A quick guide to a fast-growing segment of fantasy sports
While fantasy football has been in existence more than 50 years, it has really taken off since 2000. A more recent development has been the introduction of DFS or Daily Fantasy Sports, which appeals to those looking for shorter time periods and immediate results (i.e., payouts), as opposed to seasonal or dynasty leagues.
As is the case with traditional fantasy sports, football is king when it comes to DFS with DraftKings and FanDuel, which have agreed to merge pending government approval, leading the way. With more than 57 million people participating in fantasy sports in the U.S. and Canada alone according to the Fantasy Sports Trade Association (FSTA), a Forbes article from September 2015 estimated that entry fees for DFS games, across all sports, would reach $14.4 billion by 2020.
This article appears in Athlon Sports’ 2017 Fantasy Football magazine, available for purchase online and at newsstands everywhere
So for those who are more traditionalists when it comes to fantasy football but perhaps have been interested in giving DFS a try, here are 10 things to consider:
1. Bankroll management
This is the first step because all of the others become pointless if you aren’t handling this properly. If you are new to DFS, or even if you aren’t, depositing only what you can afford to lose is critical.
If you deposit $100 and won’t be able to deposit for weeks, then use the magic ratio for NFL (playing 20-25 percent of bankroll) per week. Then you have a full month to utilize your bankroll in worst-case scenarios. In other sports with more daily contests, your ratio should be much lower per day.
2. Know the contests and payout structure
This one is very important for new players. Focus on the contests with higher-win probabilities. This will typically be your “Cash” games or 50/50 and Double-Ups. Using the same ratio as above, I would use the 80/20 method.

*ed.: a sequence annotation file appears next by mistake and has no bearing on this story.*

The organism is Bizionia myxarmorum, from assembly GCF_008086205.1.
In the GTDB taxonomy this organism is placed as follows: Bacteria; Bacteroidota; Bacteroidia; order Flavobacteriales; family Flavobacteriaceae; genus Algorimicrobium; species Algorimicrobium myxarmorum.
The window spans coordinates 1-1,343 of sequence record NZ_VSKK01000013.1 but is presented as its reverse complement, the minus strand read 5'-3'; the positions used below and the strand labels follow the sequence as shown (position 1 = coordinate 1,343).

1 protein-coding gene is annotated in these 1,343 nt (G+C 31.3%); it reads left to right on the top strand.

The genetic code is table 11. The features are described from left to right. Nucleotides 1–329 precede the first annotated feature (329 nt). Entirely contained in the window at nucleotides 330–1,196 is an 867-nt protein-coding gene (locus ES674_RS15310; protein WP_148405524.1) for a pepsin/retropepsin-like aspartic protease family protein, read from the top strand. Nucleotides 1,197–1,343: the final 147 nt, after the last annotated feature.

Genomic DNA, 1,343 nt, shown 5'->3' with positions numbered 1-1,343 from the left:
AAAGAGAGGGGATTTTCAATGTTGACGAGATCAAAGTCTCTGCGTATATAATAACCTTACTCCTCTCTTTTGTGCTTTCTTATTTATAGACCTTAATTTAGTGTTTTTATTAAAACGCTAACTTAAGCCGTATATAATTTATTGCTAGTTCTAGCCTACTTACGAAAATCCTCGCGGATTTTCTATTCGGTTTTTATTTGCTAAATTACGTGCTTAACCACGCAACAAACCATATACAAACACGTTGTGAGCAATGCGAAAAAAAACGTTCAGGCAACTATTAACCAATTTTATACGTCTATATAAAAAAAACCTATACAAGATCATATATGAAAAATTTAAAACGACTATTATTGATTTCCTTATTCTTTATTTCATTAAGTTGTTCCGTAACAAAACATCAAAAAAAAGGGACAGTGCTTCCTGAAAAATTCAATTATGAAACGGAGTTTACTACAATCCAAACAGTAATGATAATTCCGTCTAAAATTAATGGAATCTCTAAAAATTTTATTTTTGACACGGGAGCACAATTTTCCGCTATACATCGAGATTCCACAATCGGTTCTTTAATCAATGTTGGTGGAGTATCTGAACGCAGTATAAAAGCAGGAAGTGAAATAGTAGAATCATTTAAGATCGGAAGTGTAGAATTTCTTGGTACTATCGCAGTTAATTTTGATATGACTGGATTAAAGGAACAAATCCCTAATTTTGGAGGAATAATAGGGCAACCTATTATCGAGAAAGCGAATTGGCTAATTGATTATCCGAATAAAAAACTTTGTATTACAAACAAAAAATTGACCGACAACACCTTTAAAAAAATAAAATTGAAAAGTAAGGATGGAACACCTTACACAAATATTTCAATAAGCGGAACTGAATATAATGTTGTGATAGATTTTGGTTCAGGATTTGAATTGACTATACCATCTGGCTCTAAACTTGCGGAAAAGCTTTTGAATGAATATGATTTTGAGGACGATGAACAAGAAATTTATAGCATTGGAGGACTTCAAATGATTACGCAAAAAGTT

* 50/50 and Double-Ups: These contests are where the top half of the player pool will double, or nearly double the contest entry amount. If you play $1 and win you get $1.80-$2. There’s a 50 percent chance of winning. Use 80 percent of your bankroll in these contests.
* GPP (Guaranteed Prize Pools): These are tournaments and can have anywhere from 50 all the way up to 50,000 entries. These have much larger payouts, although they are typically in the 10-21 percent range most nights. These are more rewarding to win, but far more difficult to do just that. Start with 20 percent of your bankroll and then slowly increase that allotment as you gain more experience and become more comfortable in this format.
3. Enter the right contests
Now that you should have an idea of how to start and the options available, it is important to actually win. The best way to do this is to enter the right contests. Cash games are self-explanatory, so enter those at will.
GPPs, however, are a different animal altogether. When starting out, I would recommend finding “Single-Entry” tournaments. These are games in which each owner can only submit a single lineup. The odds remain the same, but this way you won’t face experts who submit multiple lineups.
Again, if you are solely an odds person, a 16 percent chance of winning is just that, but single-entry may mean more opponents and actually increase your odds. Would you rather face an expert and his one lineup, or take your chances against 150 “expert” lineups?
Do not accept or play head-to-heads. These are contests people create, typically those players with massive bankrolls. You accept the invite and you have 50/50 odds, but you are likely facing someone who is very good and knows what they are doing.
4. Look for GPPs with highest payout odds
This takes a little extra effort, but with some simple math you can do it. My rule of thumb for starters is to find tournament contests with better than 18 percent payouts and enter those. The odds are lower relative to the cash, but why not go for your best odds?
5. Learn what chalk plays are and know when to fade players